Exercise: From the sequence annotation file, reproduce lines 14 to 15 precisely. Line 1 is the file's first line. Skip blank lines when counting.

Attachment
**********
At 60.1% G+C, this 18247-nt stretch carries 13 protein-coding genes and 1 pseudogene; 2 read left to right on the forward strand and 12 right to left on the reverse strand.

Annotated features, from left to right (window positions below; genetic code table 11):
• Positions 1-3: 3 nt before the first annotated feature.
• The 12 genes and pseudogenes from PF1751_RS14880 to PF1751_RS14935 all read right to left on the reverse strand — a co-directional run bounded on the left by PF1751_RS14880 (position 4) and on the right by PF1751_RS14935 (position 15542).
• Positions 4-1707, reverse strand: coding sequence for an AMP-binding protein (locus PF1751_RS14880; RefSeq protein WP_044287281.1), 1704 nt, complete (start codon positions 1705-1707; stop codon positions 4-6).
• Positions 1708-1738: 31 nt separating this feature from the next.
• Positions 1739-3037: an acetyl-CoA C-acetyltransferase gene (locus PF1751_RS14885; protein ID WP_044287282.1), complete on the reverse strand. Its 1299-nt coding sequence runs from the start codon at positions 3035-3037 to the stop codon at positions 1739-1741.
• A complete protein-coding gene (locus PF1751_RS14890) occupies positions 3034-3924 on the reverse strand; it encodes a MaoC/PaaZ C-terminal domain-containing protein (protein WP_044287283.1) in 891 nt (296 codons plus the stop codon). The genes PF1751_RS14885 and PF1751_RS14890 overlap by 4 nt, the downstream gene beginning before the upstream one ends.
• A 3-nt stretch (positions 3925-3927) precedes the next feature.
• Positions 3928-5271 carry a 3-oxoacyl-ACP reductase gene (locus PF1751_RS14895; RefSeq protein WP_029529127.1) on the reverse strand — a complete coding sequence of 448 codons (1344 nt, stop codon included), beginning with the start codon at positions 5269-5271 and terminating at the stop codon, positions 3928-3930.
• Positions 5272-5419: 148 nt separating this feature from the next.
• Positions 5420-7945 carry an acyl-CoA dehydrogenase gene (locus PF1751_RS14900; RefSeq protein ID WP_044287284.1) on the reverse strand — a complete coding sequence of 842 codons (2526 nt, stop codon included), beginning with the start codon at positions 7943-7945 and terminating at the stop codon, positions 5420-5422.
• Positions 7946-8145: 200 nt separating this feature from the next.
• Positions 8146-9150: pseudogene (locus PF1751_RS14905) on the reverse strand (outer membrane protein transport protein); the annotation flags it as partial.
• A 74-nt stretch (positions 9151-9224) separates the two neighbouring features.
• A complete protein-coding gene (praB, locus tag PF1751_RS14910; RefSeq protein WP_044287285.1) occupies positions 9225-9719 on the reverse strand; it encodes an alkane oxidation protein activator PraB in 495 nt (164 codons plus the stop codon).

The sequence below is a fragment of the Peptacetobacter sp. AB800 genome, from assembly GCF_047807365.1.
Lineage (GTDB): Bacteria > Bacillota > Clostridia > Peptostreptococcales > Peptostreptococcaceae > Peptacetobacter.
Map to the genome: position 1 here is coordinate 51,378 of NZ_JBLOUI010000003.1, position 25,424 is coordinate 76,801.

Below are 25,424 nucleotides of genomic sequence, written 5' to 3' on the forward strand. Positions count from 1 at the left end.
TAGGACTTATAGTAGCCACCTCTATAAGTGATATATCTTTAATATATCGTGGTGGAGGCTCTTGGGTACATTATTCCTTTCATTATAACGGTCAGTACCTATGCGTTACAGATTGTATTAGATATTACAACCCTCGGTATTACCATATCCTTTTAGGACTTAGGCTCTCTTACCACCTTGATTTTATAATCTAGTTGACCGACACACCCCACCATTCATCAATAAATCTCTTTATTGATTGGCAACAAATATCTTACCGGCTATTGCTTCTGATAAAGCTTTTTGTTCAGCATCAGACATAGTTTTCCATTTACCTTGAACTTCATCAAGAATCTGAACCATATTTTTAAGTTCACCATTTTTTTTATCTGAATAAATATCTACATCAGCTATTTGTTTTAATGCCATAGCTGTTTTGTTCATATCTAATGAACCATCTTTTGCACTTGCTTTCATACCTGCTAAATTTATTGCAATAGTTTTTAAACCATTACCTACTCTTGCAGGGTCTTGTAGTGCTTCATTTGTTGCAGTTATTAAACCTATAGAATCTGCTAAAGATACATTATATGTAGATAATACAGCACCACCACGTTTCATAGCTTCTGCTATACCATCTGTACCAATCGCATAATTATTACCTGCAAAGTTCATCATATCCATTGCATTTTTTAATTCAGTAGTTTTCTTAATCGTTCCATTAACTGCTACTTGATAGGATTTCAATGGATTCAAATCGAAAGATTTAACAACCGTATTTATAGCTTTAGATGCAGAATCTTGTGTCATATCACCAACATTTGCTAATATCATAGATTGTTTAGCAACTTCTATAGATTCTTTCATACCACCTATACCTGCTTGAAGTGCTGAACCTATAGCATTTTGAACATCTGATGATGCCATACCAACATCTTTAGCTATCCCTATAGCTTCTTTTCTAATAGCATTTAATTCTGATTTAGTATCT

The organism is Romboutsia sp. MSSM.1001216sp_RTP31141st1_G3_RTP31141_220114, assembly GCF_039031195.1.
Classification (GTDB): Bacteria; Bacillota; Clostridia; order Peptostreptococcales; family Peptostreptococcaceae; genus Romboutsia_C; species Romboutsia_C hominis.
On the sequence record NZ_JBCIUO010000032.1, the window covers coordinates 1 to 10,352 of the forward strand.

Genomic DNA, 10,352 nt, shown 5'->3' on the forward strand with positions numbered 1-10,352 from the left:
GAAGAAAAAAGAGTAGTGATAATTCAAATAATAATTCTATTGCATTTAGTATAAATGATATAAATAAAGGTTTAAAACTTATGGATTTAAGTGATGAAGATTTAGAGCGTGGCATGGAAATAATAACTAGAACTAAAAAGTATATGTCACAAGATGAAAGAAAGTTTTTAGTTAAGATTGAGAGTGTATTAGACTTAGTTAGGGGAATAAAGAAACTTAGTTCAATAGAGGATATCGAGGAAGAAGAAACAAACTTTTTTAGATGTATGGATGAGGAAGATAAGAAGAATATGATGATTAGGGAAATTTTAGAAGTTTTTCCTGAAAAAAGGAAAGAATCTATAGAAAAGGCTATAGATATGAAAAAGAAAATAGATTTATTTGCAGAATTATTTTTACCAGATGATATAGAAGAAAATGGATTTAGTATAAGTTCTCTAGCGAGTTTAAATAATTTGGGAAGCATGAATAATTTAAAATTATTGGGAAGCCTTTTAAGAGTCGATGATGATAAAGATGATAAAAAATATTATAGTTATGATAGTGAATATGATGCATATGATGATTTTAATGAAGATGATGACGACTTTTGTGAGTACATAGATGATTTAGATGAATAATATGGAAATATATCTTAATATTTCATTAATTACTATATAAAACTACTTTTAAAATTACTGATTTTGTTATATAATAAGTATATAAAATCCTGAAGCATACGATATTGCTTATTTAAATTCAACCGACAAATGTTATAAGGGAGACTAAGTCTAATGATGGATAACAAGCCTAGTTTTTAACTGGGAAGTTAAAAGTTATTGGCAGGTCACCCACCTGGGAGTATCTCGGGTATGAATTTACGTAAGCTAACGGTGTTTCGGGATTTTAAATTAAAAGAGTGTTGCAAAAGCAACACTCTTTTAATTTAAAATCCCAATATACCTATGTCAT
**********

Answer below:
• Positions 8146-9150: pseudogene (locus PF1751_RS14905) on the reverse strand (outer membrane protein transport protein); the annotation flags it as partial.
• A 74-nt stretch (positions 9151-9224) separates the two neighbouring features.